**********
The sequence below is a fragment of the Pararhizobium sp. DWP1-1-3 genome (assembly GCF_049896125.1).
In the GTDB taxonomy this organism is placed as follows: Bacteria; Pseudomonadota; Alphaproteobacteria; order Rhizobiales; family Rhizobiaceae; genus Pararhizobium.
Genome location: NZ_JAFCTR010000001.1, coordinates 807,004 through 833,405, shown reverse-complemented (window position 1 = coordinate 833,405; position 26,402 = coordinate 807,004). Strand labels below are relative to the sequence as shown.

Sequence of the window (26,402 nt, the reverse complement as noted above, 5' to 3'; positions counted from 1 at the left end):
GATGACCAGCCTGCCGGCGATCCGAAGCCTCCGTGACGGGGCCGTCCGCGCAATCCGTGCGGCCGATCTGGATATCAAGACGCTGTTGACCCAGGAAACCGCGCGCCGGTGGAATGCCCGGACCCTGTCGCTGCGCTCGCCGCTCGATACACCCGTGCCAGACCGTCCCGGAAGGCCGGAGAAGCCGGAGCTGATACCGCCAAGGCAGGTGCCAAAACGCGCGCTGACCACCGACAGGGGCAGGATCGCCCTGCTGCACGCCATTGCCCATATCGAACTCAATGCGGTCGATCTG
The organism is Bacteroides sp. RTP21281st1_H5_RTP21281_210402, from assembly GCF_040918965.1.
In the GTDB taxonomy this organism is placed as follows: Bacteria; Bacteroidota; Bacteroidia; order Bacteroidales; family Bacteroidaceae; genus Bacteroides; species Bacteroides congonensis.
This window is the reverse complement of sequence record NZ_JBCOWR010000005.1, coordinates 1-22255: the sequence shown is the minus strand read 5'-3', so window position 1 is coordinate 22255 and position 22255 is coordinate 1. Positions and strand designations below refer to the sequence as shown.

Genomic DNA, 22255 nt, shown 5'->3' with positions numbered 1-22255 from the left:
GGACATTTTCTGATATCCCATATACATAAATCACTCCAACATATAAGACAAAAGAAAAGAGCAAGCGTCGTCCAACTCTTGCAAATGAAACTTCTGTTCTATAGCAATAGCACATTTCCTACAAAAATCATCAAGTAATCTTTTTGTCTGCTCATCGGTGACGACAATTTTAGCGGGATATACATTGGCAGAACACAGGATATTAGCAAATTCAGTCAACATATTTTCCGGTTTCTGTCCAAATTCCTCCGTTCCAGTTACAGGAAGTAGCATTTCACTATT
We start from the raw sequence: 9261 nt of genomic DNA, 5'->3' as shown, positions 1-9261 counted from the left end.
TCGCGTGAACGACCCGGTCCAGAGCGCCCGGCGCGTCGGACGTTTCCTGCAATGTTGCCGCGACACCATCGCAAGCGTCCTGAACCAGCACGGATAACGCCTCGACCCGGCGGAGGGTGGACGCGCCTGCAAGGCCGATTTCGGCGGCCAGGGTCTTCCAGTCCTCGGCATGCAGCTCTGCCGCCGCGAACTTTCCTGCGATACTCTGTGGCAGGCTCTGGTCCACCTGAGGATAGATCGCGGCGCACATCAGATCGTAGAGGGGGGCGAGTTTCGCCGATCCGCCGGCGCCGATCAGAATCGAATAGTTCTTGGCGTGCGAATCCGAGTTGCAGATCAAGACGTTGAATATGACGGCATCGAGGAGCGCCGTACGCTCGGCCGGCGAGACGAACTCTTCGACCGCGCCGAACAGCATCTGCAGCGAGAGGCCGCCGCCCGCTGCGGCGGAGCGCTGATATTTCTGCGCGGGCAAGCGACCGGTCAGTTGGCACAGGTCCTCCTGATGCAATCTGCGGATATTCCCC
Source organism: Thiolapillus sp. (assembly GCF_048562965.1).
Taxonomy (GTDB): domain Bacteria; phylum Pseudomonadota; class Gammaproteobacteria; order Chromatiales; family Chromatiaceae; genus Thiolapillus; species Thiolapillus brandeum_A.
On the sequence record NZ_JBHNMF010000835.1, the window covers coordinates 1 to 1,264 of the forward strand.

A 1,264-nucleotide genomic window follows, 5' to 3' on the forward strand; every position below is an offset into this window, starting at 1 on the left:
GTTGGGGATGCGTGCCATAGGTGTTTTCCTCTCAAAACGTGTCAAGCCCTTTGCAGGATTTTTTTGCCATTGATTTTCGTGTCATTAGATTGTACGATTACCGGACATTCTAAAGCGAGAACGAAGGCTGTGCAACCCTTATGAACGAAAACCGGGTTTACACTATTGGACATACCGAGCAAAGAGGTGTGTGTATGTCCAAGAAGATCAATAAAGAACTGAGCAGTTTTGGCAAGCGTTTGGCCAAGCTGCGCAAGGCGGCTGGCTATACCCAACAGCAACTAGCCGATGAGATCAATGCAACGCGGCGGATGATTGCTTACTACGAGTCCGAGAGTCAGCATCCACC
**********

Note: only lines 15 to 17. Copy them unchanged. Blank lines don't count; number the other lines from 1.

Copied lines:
On the sequence record NZ_JBHNMF010000835.1, the window covers coordinates 1 to 1,264 of the forward strand.

A 1,264-nucleotide genomic window follows, 5' to 3' on the forward strand; every position below is an offset into this window, starting at 1 on the left:
GTTGGGGATGCGTGCCATAGGTGTTTTCCTCTCAAAACGTGTCAAGCCCTTTGCAGGATTTTTTTGCCATTGATTTTCGTGTCATTAGATTGTACGATTACCGGACATTCTAAAGCGAGAACGAAGGCTGTGCAACCCTTATGAACGAAAACCGGGTTTACACTATTGGACATACCGAGCAAAGAGGTGTGTGTATGTCCAAGAAGATCAATAAAGAACTGAGCAGTTTTGGCAAGCGTTTGGCCAAGCTGCGCAAGGCGGCTGGCTATACCCAACAGCAACTAGCCGATGAGATCAATGCAACGCGGCGGATGATTGCTTACTACGAGTCCGAGAGTCAGCATCCACC